SECRETARY CLINTON: Good morning. For months, the world has borne witness to the Asad regime’s contempt for its own people. In peaceful demonstrations across the nation, Syrians are demanding their universal human rights. The regime has answered their demands with empty promises and horrific violence, torturing opposition leaders, laying siege to cities, slaughtering thousands of unarmed civilians, including children.
The Asad government has now been condemned by countries in all parts of the world and can look only to Iran for support for its brutal and unjust crackdown.
Only to Iran ... and to our close ally Prime Minister Nuri Kamal al-Maliki of Iraq, who has gotten very friendly with Asad's government lately.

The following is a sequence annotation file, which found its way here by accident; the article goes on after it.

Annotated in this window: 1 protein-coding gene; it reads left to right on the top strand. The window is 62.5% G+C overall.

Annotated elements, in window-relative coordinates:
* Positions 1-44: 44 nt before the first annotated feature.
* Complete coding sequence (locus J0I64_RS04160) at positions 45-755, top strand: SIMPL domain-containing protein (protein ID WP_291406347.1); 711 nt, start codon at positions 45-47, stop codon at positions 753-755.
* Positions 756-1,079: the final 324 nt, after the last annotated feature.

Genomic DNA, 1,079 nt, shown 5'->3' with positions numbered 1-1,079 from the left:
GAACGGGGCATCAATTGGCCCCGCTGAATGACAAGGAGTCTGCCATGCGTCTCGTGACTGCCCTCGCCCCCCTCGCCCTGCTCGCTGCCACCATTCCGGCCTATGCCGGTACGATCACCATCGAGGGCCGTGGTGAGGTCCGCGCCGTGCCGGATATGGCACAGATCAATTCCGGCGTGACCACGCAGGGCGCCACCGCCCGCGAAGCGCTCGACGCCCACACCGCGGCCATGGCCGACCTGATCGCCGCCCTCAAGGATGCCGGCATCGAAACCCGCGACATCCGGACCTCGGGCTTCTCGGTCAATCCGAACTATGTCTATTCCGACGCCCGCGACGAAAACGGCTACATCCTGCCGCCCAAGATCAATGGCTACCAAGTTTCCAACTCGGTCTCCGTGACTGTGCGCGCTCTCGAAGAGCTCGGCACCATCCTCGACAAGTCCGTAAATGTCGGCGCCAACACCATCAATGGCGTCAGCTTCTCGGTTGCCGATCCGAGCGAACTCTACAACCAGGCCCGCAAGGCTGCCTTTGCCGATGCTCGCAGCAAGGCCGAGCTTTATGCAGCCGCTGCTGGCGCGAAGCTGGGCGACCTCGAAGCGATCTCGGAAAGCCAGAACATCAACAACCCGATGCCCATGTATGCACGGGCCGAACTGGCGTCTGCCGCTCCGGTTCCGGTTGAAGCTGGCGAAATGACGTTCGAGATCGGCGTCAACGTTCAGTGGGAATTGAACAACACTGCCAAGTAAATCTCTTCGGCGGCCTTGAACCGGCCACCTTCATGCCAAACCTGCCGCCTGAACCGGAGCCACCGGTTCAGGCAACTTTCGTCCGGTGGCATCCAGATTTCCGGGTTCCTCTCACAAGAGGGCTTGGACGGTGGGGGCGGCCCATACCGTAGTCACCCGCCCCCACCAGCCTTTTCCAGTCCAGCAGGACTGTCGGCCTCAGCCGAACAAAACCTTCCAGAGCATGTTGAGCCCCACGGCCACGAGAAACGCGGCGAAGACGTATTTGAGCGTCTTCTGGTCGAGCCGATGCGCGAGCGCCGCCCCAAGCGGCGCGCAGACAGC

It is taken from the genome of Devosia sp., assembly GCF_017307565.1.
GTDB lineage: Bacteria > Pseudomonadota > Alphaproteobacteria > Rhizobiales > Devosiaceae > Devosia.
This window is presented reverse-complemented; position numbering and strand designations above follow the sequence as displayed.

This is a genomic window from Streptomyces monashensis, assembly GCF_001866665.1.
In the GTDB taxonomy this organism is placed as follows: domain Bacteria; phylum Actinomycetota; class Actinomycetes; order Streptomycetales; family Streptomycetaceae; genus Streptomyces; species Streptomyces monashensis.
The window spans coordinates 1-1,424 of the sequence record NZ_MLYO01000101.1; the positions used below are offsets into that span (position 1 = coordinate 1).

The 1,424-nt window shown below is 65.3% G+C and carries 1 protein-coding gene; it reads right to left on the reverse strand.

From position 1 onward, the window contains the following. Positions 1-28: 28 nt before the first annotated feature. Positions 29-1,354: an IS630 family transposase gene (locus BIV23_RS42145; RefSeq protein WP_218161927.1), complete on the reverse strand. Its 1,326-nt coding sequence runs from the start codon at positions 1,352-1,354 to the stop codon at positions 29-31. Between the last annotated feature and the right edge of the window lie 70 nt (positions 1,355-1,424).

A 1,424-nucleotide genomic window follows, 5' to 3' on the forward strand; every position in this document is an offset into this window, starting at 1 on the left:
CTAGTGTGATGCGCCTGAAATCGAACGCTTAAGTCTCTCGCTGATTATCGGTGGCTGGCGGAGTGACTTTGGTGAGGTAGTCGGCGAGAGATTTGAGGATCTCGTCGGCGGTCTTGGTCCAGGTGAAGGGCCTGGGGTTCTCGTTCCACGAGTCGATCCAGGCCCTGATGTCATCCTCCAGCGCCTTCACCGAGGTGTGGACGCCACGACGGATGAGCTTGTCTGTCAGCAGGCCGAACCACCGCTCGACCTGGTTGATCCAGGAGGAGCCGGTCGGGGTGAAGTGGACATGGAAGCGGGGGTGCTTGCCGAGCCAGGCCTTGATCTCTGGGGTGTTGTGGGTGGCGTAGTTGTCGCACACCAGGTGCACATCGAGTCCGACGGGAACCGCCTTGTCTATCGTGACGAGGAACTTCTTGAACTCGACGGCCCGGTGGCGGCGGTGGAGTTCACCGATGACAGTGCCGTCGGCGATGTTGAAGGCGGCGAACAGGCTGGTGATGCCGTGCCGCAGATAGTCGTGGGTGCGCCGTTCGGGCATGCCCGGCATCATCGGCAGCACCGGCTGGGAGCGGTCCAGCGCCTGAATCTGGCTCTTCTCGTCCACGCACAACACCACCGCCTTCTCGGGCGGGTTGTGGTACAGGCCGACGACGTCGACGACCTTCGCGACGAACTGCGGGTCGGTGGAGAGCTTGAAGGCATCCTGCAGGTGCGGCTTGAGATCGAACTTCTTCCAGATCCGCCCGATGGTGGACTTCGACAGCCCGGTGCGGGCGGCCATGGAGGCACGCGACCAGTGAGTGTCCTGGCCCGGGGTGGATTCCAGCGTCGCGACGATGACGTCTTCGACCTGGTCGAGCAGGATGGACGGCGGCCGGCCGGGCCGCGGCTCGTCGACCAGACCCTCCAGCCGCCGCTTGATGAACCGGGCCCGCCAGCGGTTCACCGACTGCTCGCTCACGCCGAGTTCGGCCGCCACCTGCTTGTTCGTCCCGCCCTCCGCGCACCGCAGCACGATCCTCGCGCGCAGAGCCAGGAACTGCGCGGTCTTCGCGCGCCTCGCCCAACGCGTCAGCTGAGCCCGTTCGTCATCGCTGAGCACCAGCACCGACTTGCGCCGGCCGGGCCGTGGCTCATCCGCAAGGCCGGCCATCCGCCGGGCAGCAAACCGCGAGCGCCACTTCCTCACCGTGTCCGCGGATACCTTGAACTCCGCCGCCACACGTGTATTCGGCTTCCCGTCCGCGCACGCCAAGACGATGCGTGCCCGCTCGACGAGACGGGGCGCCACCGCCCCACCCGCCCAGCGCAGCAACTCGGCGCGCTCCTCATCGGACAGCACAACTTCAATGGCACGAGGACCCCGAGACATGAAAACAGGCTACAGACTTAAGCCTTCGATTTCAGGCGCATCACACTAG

Mr. Maliki last month hosted a delegation of Syrian government officials and businessmen to discuss closer economic ties, including the construction of a gas pipeline that would run from Iran through Iraq to Syria. A month earlier, Syria’s foreign minister visited Baghdad.
In a television interview this week, Mr. Maliki said that the protesters should use the democratic process, not riots, to voice their displeasure, though Syria does not allow competitive, free elections.
He put most of the blame on the protesters and said little about the government’s ending the bloodshed.
Somehow that source of support for Asad's government got overlooked in Hillary's remarks.